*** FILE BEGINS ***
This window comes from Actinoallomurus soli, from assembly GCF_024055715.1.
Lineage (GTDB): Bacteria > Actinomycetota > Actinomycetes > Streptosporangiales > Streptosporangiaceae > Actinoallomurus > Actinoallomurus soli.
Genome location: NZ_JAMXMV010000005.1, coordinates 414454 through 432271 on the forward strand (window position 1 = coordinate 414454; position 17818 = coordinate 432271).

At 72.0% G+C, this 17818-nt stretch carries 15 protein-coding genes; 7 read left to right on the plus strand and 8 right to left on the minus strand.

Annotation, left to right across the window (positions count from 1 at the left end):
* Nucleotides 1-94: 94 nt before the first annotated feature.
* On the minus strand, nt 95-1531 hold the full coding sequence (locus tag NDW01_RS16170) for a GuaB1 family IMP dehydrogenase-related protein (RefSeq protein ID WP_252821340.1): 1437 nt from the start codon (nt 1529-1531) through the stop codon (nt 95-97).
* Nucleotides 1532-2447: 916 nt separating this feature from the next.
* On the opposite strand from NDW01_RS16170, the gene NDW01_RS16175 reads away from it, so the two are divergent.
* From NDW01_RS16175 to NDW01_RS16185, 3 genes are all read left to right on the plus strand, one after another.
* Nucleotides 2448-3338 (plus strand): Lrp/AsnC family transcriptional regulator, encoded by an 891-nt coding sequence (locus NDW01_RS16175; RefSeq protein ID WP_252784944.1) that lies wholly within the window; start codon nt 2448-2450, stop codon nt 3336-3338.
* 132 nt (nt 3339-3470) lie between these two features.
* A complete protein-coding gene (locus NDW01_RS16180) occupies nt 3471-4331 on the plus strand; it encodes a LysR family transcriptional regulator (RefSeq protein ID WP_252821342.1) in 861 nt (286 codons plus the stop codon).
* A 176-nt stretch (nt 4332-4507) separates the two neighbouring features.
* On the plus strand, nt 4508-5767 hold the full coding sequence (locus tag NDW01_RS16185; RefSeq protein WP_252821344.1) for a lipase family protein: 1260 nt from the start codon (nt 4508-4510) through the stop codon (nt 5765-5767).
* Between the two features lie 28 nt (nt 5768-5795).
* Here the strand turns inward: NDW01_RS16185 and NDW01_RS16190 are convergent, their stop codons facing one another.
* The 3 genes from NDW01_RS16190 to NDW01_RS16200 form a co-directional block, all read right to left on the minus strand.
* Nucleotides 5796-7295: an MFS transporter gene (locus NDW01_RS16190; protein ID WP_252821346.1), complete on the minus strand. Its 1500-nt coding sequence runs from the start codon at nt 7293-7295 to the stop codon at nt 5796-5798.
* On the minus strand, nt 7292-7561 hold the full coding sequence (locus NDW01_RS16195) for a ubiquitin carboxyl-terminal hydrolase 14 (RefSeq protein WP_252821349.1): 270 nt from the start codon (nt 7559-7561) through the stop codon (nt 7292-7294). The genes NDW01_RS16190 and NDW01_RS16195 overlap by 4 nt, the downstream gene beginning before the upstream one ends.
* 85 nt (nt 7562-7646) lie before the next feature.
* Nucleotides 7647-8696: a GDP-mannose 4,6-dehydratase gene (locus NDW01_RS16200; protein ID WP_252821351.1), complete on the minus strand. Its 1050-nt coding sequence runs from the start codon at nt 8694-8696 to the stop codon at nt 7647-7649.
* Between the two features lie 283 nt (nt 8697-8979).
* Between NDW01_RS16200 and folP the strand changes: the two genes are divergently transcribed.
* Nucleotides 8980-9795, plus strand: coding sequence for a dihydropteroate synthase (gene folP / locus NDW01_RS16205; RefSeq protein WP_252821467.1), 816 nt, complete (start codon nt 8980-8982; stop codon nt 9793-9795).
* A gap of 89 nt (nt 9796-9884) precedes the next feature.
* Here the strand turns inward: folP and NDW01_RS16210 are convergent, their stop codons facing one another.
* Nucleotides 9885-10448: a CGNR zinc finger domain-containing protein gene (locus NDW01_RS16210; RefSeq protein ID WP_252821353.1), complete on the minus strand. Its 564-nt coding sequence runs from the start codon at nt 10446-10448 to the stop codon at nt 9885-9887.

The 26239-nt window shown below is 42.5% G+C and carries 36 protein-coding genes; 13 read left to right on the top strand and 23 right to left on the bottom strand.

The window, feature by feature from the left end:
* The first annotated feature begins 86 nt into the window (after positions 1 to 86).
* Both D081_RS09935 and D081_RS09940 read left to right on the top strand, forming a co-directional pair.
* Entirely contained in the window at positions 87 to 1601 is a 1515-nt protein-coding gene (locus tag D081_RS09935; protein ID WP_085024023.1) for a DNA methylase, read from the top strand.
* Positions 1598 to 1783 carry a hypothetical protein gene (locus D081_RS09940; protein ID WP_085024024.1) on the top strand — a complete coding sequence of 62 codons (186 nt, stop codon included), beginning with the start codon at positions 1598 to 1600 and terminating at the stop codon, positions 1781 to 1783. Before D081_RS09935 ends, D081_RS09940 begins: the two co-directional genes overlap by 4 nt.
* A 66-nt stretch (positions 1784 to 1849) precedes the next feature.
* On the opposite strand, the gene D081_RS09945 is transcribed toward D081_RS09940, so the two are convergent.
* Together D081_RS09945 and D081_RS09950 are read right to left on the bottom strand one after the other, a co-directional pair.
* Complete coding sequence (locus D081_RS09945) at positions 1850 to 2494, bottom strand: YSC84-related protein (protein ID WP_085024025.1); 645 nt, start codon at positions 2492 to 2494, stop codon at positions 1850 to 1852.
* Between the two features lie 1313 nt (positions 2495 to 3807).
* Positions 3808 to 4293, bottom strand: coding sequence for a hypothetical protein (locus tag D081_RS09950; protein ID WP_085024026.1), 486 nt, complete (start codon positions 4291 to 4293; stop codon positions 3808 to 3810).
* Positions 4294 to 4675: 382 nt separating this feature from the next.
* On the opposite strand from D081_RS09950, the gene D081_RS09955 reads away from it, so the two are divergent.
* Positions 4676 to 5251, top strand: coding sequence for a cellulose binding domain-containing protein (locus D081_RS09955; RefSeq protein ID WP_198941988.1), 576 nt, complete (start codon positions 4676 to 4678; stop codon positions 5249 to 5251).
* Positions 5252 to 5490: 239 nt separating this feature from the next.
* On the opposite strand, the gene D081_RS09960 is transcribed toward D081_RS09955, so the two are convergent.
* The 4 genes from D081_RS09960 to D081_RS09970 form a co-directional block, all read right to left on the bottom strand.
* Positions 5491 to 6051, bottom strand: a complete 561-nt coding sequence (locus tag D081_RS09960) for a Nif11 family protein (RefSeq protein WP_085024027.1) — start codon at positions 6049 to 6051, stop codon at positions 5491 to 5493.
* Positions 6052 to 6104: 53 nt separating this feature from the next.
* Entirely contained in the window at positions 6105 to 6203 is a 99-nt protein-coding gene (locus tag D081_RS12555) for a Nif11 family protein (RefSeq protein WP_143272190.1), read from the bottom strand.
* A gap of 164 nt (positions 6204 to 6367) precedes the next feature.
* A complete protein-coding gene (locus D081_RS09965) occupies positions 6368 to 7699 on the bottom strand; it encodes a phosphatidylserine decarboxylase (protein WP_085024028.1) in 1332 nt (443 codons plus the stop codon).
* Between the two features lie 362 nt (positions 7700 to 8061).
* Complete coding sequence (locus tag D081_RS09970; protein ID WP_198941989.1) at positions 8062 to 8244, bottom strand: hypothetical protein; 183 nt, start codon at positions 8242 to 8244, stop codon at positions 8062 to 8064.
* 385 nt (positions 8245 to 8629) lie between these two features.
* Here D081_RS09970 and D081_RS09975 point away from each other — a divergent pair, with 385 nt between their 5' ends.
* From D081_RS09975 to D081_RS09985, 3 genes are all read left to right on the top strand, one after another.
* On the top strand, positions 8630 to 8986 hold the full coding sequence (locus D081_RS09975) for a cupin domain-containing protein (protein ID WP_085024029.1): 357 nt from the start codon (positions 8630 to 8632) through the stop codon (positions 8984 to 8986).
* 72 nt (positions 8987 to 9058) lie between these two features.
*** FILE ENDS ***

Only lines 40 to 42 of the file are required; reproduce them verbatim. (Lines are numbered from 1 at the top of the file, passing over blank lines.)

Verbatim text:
* Positions 3808 to 4293, bottom strand: coding sequence for a hypothetical protein (locus tag D081_RS09950; protein ID WP_085024026.1), 486 nt, complete (start codon positions 4291 to 4293; stop codon positions 3808 to 3810).
* Positions 4294 to 4675: 382 nt separating this feature from the next.
* On the opposite strand from D081_RS09950, the gene D081_RS09955 reads away from it, so the two are divergent.